RCMP and the province will each conduct a review following the death of Const. David Wynn.
Wynn, 42, died in hospital Wednesday morning, four days after he was shot in the head while responding to a call at a casino in St. Albert, Alta., just outside of Edmonton. The father of three never regained consciousness.
Auxiliary Const. Derek Bond, 49, was also shot Saturday, but the injuries were non-life-threatening and is expected to make a full recovery.
- Shootings of David Wynn, Derek Bond sparked by routine licence plate check
- Shawn Rehn, alleged shooter of St. Albert Mounties, had history of crime, drug use
- David Wynn ‘not expected to survive’ after St. Albert, Alta., shooting
Police say the officers were shot by Shawn Rehn, 34, who was tracked east of St. Albert. Security footage captured by the St. Albert Gazette allegedly shows RCMP in pursuit of Rehn as he fled from the Apex Casino.
Police found Rehn’s body inside an unoccupied rural home.
Rehn had a lengthy criminal record, which prompted RCMP Commissioner Bob Paulson to wonder if it “was reasonable for this man to be walking around this.”
The RCMP intend to review their interactions with Rehn to see if anything could have been done to keep the career criminal off the streets, diverting him from the path that eventually led to the shooting of the officers.
“We’re very concerned about the fact that an individual with his criminal history came into contact with our officers,” said Assistant Commissioner Marlin Degrand .
The review will be completed by behavioural science experts in the major crimes unit, he said.
Alberta Justice Minister Jonathan Denis told a news conference in Calgary that he has similar questions and has also ordered a review.
“I have directed Alberta’s deputy attorney general to review any involvement of the Alberta Crown prosecution service that they had leading up to this incident with a view to determining if any processes could be changed to prevent a repeat of this tragic, unfortunate and needless crime,” he said at a press conference Wednesday.
The fatality review board will determine if a fatality inquiry should take place. Denis said it will likely take place soon.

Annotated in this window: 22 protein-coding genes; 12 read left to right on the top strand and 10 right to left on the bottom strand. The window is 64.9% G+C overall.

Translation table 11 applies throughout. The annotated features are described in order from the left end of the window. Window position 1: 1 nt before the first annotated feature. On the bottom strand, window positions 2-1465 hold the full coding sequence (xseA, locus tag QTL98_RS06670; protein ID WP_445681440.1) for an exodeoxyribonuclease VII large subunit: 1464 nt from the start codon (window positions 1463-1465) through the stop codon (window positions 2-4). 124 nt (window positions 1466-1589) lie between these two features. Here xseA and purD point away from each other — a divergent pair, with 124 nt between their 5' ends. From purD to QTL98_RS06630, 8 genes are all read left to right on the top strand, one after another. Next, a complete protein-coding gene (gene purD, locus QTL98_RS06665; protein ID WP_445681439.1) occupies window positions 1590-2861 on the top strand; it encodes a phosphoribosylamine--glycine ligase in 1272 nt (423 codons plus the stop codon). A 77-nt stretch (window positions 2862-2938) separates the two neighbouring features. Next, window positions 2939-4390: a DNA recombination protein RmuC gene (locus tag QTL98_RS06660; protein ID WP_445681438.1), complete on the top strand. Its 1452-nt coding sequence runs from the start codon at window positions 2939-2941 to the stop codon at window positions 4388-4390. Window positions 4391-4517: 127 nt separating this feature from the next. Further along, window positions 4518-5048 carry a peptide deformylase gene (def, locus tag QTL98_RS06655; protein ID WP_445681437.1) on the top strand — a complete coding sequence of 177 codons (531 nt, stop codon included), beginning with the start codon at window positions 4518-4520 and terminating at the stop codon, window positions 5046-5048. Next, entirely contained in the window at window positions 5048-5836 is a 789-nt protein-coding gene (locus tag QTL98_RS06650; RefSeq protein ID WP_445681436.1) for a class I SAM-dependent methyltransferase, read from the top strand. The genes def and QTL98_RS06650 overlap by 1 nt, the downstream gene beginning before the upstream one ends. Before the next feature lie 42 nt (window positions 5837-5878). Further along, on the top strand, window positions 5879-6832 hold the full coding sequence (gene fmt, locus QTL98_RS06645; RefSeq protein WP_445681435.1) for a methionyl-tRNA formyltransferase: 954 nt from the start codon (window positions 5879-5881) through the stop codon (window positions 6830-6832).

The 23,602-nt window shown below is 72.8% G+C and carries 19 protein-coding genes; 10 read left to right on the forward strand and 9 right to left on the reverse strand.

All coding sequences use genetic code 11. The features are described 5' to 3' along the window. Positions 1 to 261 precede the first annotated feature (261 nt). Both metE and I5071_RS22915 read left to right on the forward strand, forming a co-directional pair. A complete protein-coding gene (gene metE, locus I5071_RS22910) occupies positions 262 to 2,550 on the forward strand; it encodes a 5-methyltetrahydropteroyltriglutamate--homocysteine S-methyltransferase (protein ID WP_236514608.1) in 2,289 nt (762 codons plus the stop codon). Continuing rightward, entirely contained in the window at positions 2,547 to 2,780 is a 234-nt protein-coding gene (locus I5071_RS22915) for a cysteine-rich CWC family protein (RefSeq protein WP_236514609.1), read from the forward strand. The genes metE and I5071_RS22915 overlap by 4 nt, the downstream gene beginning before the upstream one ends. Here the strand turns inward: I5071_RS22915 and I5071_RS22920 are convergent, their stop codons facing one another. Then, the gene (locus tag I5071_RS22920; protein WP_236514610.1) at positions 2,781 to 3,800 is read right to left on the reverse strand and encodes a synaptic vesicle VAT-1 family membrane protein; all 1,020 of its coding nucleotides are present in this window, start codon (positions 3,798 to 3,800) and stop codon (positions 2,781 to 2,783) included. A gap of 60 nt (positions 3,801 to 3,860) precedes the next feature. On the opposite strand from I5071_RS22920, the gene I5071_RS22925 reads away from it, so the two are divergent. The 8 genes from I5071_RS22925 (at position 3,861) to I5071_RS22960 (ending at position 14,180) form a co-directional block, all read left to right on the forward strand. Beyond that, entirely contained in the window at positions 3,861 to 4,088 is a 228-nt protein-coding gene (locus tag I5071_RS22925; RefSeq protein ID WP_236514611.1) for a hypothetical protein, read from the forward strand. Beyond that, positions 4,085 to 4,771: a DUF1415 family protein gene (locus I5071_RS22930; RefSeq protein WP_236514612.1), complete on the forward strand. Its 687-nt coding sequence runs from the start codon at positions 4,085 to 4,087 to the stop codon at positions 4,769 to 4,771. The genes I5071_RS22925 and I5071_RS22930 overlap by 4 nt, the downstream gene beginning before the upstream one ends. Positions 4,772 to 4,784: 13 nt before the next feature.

Denis said that he met with Paulson on Sunday night, after the commissioner made his remarks in a news conference.
Denis said all the facts need to be gathered before coming to any conclusions.
“The justice system could always be improved,” he said
Prime minister, premier offer condolences
The RCMP say they’ve received an outpouring of support since Wynn and Bond were shot.
“Not only the citizens of St. Albert of course, but all across Alberta and Canada and from our colleagues in law enforcement,” said Degrand at a news conference Wednesday.
The RCMP plan to hold a regimental funeral for Wynn on Jan. 26 at Servus Place in St. Albert.
Prime Minister Stephen Harper issued a statement after learning of Wynn’s death on Wednesday.
“On behalf of all Canadians, Laureen and I offer our deepest condolences to the family, friends and colleagues of RCMP Const. David Wynn who died in the line of duty after being shot in St. Albert,” he said.
“Our thoughts and prayers are also with Auxiliary Constable Derek Bond who was seriously injured in the attack. We wish him a full and speedy recovery.”
Alberta Premier Jim Prentice also offered his condolences to Wynn’s family, friends and colleagues while speaking on CBC Radio’s Alberta at Noon on Wednesday.
“We all try to serve Alberta in different ways,” he said. “But there are people, our police officers included, who put their lives on the line for all of us. And I just think it needs to be said today. So our hearts go out to the family and the friends.”
“May his family and friends gather strength and find solace in the outpouring of support from citizens across our province and across our country, as together we grieve for our fallen Canadian hero,” he said in a statement.
St. Albert Mayor Nolan Crouse also extended his condolences to Wynn’s family on behalf of city council and residents.
“Const. Wynn paid the ultimate price in the protection of society,” Crouse told CBC News. “Const. Wynn wears the uniform so the rest of us don’t have to.”
Flags outside the St. Albert RCMP detachment were lowered to half-mast. CBC reporter John Archer said drivers were honking their horns as they passed by.
The City of St. Albert will have a memorial book available in the city hall lobby for residents to sign.
Joining RCMP a lifelong dream
Wynn worked as a paramedic in Bridgewater, N.S., for years. He was one of the emergency workers who responded to the crash of Swissair Flight 111 off Peggys Cove in September 1998.
Wynn fulfilled a lifelong dream by joining the RCMP in 2009.
Deputy Commissioner Marianne Ryan told CBC News on Tuesday that Wynn and Bond encountered Rehn after checking licence plates in the parking lot of the Apex Casino.
Wynn was suspicious about a plate that didn’t match the truck it was attached to. Both officers identified the suspect after reviewing security footage.
They encountered Rehn on their way out of the building. That’s when he pulled a gun and fired two shots, striking Wynn in the head, Ryan said.
On Wednesday Degrand revealed for the first time that a third officer was at the casino helping Wynn and Bond. He had remained outside of the building waiting for the officers to return.